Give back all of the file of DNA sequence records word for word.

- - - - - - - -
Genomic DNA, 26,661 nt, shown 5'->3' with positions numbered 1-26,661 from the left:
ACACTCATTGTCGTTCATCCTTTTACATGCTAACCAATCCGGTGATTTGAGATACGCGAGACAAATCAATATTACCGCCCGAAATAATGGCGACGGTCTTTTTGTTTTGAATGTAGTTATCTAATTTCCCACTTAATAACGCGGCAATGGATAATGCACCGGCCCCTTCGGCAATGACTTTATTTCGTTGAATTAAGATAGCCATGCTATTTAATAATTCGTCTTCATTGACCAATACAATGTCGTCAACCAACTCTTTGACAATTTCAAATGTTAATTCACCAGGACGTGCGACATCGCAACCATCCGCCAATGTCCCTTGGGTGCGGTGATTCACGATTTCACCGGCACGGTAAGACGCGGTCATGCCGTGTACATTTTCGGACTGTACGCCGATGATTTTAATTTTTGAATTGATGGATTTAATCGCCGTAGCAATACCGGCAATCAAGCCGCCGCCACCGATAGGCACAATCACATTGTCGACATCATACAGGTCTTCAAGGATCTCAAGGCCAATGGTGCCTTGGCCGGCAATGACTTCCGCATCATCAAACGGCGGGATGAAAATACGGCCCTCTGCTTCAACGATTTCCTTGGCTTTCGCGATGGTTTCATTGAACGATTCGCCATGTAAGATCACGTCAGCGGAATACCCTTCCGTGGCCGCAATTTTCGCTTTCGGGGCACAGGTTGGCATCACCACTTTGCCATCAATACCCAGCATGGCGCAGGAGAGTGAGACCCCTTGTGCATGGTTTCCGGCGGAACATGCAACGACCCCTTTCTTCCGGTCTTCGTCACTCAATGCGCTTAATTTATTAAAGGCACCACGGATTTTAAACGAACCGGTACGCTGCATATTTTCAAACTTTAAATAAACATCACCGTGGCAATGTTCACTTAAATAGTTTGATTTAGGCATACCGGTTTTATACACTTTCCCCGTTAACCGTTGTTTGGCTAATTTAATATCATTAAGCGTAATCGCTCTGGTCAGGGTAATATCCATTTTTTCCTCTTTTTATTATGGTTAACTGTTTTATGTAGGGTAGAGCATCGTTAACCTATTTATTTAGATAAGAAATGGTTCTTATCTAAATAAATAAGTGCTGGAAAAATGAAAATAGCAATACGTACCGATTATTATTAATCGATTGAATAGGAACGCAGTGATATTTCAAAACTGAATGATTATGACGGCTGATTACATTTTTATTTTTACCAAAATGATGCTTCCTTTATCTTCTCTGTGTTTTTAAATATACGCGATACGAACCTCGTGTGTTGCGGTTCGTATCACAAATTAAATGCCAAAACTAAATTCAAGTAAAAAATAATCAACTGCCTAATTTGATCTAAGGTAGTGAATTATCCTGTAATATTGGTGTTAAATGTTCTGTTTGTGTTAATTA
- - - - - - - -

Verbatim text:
Genomic DNA, 26,661 nt, shown 5'->3' with positions numbered 1-26,661 from the left:
ACACTCATTGTCGTTCATCCTTTTACATGCTAACCAATCCGGTGATTTGAGATACGCGAGACAAATCAATATTACCGCCCGAAATAATGGCGACGGTCTTTTTGTTTTGAATGTAGTTATCTAATTTCCCACTTAATAACGCGGCAATGGATAATGCACCGGCCCCTTCGGCAATGACTTTATTTCGTTGAATTAAGATAGCCATGCTATTTAATAATTCGTCTTCATTGACCAATACAATGTCGTCAACCAACTCTTTGACAATTTCAAATGTTAATTCACCAGGACGTGCGACATCGCAACCATCCGCCAATGTCCCTTGGGTGCGGTGATTCACGATTTCACCGGCACGGTAAGACGCGGTCATGCCGTGTACATTTTCGGACTGTACGCCGATGATTTTAATTTTTGAATTGATGGATTTAATCGCCGTAGCAATACCGGCAATCAAGCCGCCGCCACCGATAGGCACAATCACATTGTCGACATCATACAGGTCTTCAAGGATCTCAAGGCCAATGGTGCCTTGGCCGGCAATGACTTCCGCATCATCAAACGGCGGGATGAAAATACGGCCCTCTGCTTCAACGATTTCCTTGGCTTTCGCGATGGTTTCATTGAACGATTCGCCATGTAAGATCACGTCAGCGGAATACCCTTCCGTGGCCGCAATTTTCGCTTTCGGGGCACAGGTTGGCATCACCACTTTGCCATCAATACCCAGCATGGCGCAGGAGAGTGAGACCCCTTGTGCATGGTTTCCGGCGGAACATGCAACGACCCCTTTCTTCCGGTCTTCGTCACTCAATGCGCTTAATTTATTAAAGGCACCACGGATTTTAAACGAACCGGTACGCTGCATATTTTCAAACTTTAAATAAACATCACCGTGGCAATGTTCACTTAAATAGTTTGATTTAGGCATACCGGTTTTATACACTTTCCCCGTTAACCGTTGTTTGGCTAATTTAATATCATTAAGCGTAATCGCTCTGGTCAGGGTAATATCCATTTTTTCCTCTTTTTATTATGGTTAACTGTTTTATGTAGGGTAGAGCATCGTTAACCTATTTATTTAGATAAGAAATGGTTCTTATCTAAATAAATAAGTGCTGGAAAAATGAAAATAGCAATACGTACCGATTATTATTAATCGATTGAATAGGAACGCAGTGATATTTCAAAACTGAATGATTATGACGGCTGATTACATTTTTATTTTTACCAAAATGATGCTTCCTTTATCTTCTCTGTGTTTTTAAATATACGCGATACGAACCTCGTGTGTTGCGGTTCGTATCACAAATTAAATGCCAAAACTAAATTCAAGTAAAAAATAATCAACTGCCTAATTTGATCTAAGGTAGTGAATTATCCTGTAATATTGGTGTTAAATGTTCTGTTTGTGTTAATTA